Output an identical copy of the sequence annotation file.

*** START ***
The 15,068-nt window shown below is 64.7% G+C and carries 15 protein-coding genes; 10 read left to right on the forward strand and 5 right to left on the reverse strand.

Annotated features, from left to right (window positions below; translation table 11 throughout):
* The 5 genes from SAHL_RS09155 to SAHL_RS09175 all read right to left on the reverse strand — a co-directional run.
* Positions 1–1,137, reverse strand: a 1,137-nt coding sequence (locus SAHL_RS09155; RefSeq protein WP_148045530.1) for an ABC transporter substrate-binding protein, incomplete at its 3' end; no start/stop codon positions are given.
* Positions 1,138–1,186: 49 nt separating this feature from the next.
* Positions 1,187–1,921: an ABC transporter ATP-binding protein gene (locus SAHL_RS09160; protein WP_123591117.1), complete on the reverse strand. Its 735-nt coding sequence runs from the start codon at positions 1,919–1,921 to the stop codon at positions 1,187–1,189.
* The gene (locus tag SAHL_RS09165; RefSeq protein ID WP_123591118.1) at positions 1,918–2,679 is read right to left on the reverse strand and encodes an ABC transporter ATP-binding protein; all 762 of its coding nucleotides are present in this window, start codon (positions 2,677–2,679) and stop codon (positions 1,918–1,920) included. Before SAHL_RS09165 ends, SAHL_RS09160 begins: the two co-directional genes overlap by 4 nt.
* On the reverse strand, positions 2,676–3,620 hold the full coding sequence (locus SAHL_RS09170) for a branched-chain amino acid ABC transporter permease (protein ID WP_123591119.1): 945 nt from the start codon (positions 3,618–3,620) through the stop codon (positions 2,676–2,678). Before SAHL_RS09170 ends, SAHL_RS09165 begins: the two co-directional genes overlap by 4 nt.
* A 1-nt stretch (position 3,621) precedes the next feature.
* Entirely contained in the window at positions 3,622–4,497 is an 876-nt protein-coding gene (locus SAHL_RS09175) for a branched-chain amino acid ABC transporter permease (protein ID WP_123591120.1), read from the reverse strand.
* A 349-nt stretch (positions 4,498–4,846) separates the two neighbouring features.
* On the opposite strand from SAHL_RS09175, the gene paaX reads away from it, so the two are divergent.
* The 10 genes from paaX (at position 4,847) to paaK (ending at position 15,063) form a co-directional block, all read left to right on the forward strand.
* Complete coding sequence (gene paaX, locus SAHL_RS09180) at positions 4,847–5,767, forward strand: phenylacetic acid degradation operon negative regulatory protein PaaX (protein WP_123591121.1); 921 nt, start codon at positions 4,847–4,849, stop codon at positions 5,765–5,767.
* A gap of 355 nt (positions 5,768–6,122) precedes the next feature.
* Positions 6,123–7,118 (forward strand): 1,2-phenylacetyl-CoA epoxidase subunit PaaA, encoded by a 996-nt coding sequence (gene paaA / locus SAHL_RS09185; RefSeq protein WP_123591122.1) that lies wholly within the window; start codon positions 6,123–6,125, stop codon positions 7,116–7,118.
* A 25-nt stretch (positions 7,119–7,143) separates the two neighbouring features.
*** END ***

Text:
The 15,068-nt window shown below is 64.7% G+C and carries 15 protein-coding genes; 10 read left to right on the forward strand and 5 right to left on the reverse strand.

Annotated features, from left to right (window positions below; translation table 11 throughout):
* The 5 genes from SAHL_RS09155 to SAHL_RS09175 all read right to left on the reverse strand — a co-directional run.
* Positions 1–1,137, reverse strand: a 1,137-nt coding sequence (locus SAHL_RS09155; RefSeq protein WP_148045530.1) for an ABC transporter substrate-binding protein, incomplete at its 3' end; no start/stop codon positions are given.
* Positions 1,138–1,186: 49 nt separating this feature from the next.
* Positions 1,187–1,921: an ABC transporter ATP-binding protein gene (locus SAHL_RS09160; protein WP_123591117.1), complete on the reverse strand. Its 735-nt coding sequence runs from the start codon at positions 1,919–1,921 to the stop codon at positions 1,187–1,189.
* The gene (locus tag SAHL_RS09165; RefSeq protein ID WP_123591118.1) at positions 1,918–2,679 is read right to left on the reverse strand and encodes an ABC transporter ATP-binding protein; all 762 of its coding nucleotides are present in this window, start codon (positions 2,677–2,679) and stop codon (positions 1,918–1,920) included. Before SAHL_RS09165 ends, SAHL_RS09160 begins: the two co-directional genes overlap by 4 nt.
* On the reverse strand, positions 2,676–3,620 hold the full coding sequence (locus SAHL_RS09170) for a branched-chain amino acid ABC transporter permease (protein ID WP_123591119.1): 945 nt from the start codon (positions 3,618–3,620) through the stop codon (positions 2,676–2,678). Before SAHL_RS09170 ends, SAHL_RS09165 begins: the two co-directional genes overlap by 4 nt.
* A 1-nt stretch (position 3,621) precedes the next feature.
* Entirely contained in the window at positions 3,622–4,497 is an 876-nt protein-coding gene (locus SAHL_RS09175) for a branched-chain amino acid ABC transporter permease (protein ID WP_123591120.1), read from the reverse strand.
* A 349-nt stretch (positions 4,498–4,846) separates the two neighbouring features.
* On the opposite strand from SAHL_RS09175, the gene paaX reads away from it, so the two are divergent.
* The 10 genes from paaX (at position 4,847) to paaK (ending at position 15,063) form a co-directional block, all read left to right on the forward strand.
* Complete coding sequence (gene paaX, locus SAHL_RS09180) at positions 4,847–5,767, forward strand: phenylacetic acid degradation operon negative regulatory protein PaaX (protein WP_123591121.1); 921 nt, start codon at positions 4,847–4,849, stop codon at positions 5,765–5,767.
* A gap of 355 nt (positions 5,768–6,122) precedes the next feature.
* Positions 6,123–7,118 (forward strand): 1,2-phenylacetyl-CoA epoxidase subunit PaaA, encoded by a 996-nt coding sequence (gene paaA / locus SAHL_RS09185; RefSeq protein WP_123591122.1) that lies wholly within the window; start codon positions 6,123–6,125, stop codon positions 7,116–7,118.
* A 25-nt stretch (positions 7,119–7,143) separates the two neighbouring features.